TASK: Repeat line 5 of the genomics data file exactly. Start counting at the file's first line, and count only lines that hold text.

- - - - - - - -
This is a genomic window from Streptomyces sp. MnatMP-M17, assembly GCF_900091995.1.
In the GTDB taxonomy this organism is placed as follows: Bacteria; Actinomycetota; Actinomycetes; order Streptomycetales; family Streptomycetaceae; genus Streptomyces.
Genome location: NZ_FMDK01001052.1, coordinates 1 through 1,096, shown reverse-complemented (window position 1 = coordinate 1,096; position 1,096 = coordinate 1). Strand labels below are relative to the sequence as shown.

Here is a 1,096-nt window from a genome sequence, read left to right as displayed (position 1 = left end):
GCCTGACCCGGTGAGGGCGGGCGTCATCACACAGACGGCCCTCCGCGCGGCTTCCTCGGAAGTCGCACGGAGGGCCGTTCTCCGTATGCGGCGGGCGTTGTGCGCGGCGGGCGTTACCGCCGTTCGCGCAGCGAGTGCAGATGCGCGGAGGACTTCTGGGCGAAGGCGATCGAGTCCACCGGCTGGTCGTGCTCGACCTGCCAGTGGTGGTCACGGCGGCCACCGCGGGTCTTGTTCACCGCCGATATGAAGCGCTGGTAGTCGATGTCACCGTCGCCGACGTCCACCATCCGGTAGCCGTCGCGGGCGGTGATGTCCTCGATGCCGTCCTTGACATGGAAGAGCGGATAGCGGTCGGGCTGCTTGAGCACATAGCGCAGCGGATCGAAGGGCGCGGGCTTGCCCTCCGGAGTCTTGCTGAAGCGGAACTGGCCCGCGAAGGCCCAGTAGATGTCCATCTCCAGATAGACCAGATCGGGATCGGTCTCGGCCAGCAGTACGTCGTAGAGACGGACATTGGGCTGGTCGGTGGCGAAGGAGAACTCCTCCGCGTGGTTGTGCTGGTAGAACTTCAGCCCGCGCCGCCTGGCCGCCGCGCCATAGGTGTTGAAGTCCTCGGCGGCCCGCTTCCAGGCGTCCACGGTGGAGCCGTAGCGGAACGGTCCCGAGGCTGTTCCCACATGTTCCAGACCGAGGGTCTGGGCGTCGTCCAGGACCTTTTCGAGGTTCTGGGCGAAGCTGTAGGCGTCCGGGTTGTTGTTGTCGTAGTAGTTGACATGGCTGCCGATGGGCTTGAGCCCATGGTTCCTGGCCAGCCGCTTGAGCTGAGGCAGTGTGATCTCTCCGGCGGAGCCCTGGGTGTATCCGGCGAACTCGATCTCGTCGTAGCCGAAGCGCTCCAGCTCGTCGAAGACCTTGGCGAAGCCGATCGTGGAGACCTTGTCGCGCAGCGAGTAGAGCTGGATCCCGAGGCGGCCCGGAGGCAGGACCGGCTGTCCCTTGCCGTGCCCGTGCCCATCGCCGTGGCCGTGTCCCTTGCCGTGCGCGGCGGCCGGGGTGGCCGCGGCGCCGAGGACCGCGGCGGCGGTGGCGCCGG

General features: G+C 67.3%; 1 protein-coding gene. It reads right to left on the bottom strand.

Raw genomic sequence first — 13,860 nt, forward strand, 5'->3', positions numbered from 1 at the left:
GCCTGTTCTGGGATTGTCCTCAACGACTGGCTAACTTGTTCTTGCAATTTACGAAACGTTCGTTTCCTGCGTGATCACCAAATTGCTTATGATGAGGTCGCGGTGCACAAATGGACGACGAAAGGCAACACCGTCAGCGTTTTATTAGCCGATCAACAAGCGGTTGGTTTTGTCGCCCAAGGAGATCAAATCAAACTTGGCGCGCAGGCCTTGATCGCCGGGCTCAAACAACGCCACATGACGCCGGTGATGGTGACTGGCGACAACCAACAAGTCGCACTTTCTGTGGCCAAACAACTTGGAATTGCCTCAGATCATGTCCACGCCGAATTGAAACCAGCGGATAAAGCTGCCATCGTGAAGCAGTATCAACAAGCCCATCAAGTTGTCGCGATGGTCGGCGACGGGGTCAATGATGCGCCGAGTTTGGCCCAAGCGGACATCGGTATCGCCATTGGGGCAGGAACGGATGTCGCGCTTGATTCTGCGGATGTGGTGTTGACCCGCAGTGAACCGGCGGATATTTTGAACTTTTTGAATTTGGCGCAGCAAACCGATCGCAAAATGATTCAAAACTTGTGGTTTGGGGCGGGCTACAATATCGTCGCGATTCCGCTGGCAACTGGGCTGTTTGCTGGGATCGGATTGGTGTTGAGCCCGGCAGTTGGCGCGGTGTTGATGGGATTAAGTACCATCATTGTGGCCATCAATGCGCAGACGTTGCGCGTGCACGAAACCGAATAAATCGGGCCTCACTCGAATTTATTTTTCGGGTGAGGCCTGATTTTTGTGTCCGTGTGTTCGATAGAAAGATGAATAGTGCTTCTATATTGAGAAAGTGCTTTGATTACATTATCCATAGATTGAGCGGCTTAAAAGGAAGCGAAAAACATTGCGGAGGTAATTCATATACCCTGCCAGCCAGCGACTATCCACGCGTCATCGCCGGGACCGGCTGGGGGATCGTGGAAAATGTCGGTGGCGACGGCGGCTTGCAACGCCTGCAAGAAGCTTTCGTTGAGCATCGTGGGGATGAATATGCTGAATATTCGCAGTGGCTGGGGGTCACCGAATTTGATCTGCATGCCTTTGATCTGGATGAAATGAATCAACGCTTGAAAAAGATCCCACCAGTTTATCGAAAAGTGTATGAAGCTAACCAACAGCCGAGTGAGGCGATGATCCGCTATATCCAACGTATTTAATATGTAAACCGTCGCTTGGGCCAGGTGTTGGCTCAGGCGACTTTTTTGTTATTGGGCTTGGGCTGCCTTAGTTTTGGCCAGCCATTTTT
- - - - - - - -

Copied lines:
GCCTGACCCGGTGAGGGCGGGCGTCATCACACAGACGGCCCTCCGCGCGGCTTCCTCGGAAGTCGCACGGAGGGCCGTTCTCCGTATGCGGCGGGCGTTGTGCGCGGCGGGCGTTACCGCCGTTCGCGCAGCGAGTGCAGATGCGCGGAGGACTTCTGGGCGAAGGCGATCGAGTCCACCGGCTGGTCGTGCTCGACCTGCCAGTGGTGGTCACGGCGGCCACCGCGGGTCTTGTTCACCGCCGATATGAAGCGCTGGTAGTCGATGTCACCGTCGCCGACGTCCACCATCCGGTAGCCGTCGCGGGCGGTGATGTCCTCGATGCCGTCCTTGACATGGAAGAGCGGATAGCGGTCGGGCTGCTTGAGCACATAGCGCAGCGGATCGAAGGGCGCGGGCTTGCCCTCCGGAGTCTTGCTGAAGCGGAACTGGCCCGCGAAGGCCCAGTAGATGTCCATCTCCAGATAGACCAGATCGGGATCGGTCTCGGCCAGCAGTACGTCGTAGAGACGGACATTGGGCTGGTCGGTGGCGAAGGAGAACTCCTCCGCGTGGTTGTGCTGGTAGAACTTCAGCCCGCGCCGCCTGGCCGCCGCGCCATAGGTGTTGAAGTCCTCGGCGGCCCGCTTCCAGGCGTCCACGGTGGAGCCGTAGCGGAACGGTCCCGAGGCTGTTCCCACATGTTCCAGACCGAGGGTCTGGGCGTCGTCCAGGACCTTTTCGAGGTTCTGGGCGAAGCTGTAGGCGTCCGGGTTGTTGTTGTCGTAGTAGTTGACATGGCTGCCGATGGGCTTGAGCCCATGGTTCCTGGCCAGCCGCTTGAGCTGAGGCAGTGTGATCTCTCCGGCGGAGCCCTGGGTGTATCCGGCGAACTCGATCTCGTCGTAGCCGAAGCGCTCCAGCTCGTCGAAGACCTTGGCGAAGCCGATCGTGGAGACCTTGTCGCGCAGCGAGTAGAGCTGGATCCCGAGGCGGCCCGGAGGCAGGACCGGCTGTCCCTTGCCGTGCCCGTGCCCATCGCCGTGGCCGTGTCCCTTGCCGTGCGCGGCGGCCGGGGTGGCCGCGGCGCCGAGGACCGCGGCGGCGGTGGCGCCGG